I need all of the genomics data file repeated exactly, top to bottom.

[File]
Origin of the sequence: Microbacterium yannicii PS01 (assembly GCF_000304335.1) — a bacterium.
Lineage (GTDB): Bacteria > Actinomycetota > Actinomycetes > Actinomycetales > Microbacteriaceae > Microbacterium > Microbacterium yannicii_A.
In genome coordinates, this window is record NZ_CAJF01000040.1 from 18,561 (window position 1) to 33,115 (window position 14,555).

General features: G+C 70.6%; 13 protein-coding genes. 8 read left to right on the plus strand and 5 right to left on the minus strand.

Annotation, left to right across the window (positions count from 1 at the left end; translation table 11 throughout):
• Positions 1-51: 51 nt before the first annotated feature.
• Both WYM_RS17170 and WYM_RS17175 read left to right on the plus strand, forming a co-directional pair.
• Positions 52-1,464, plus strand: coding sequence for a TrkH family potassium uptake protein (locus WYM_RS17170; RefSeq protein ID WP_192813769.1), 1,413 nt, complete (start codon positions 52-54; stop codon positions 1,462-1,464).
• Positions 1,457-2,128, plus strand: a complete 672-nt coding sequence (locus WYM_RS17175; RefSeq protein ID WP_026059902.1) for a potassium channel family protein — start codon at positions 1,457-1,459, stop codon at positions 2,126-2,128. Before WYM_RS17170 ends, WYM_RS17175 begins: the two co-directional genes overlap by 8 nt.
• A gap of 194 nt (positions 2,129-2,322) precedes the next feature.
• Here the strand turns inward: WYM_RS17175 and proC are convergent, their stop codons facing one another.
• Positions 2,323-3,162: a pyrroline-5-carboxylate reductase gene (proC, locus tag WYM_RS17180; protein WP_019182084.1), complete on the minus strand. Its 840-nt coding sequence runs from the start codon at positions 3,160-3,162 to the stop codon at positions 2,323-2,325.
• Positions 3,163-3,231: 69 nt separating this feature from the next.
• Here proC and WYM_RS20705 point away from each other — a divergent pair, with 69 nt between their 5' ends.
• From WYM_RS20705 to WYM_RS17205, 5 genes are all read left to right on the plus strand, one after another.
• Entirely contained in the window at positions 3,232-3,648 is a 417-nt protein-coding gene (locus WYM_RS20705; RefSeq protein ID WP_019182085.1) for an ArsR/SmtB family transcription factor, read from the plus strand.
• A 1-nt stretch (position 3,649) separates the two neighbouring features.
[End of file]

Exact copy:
Origin of the sequence: Microbacterium yannicii PS01 (assembly GCF_000304335.1) — a bacterium.
Lineage (GTDB): Bacteria > Actinomycetota > Actinomycetes > Actinomycetales > Microbacteriaceae > Microbacterium > Microbacterium yannicii_A.
In genome coordinates, this window is record NZ_CAJF01000040.1 from 18,561 (window position 1) to 33,115 (window position 14,555).

General features: G+C 70.6%; 13 protein-coding genes. 8 read left to right on the plus strand and 5 right to left on the minus strand.

Annotation, left to right across the window (positions count from 1 at the left end; translation table 11 throughout):
• Positions 1-51: 51 nt before the first annotated feature.
• Both WYM_RS17170 and WYM_RS17175 read left to right on the plus strand, forming a co-directional pair.
• Positions 52-1,464, plus strand: coding sequence for a TrkH family potassium uptake protein (locus WYM_RS17170; RefSeq protein ID WP_192813769.1), 1,413 nt, complete (start codon positions 52-54; stop codon positions 1,462-1,464).
• Positions 1,457-2,128, plus strand: a complete 672-nt coding sequence (locus WYM_RS17175; RefSeq protein ID WP_026059902.1) for a potassium channel family protein — start codon at positions 1,457-1,459, stop codon at positions 2,126-2,128. Before WYM_RS17170 ends, WYM_RS17175 begins: the two co-directional genes overlap by 8 nt.
• A gap of 194 nt (positions 2,129-2,322) precedes the next feature.
• Here the strand turns inward: WYM_RS17175 and proC are convergent, their stop codons facing one another.
• Positions 2,323-3,162: a pyrroline-5-carboxylate reductase gene (proC, locus tag WYM_RS17180; protein WP_019182084.1), complete on the minus strand. Its 840-nt coding sequence runs from the start codon at positions 3,160-3,162 to the stop codon at positions 2,323-2,325.
• Positions 3,163-3,231: 69 nt separating this feature from the next.
• Here proC and WYM_RS20705 point away from each other — a divergent pair, with 69 nt between their 5' ends.
• From WYM_RS20705 to WYM_RS17205, 5 genes are all read left to right on the plus strand, one after another.
• Entirely contained in the window at positions 3,232-3,648 is a 417-nt protein-coding gene (locus WYM_RS20705; RefSeq protein ID WP_019182085.1) for an ArsR/SmtB family transcription factor, read from the plus strand.
• A 1-nt stretch (position 3,649) separates the two neighbouring features.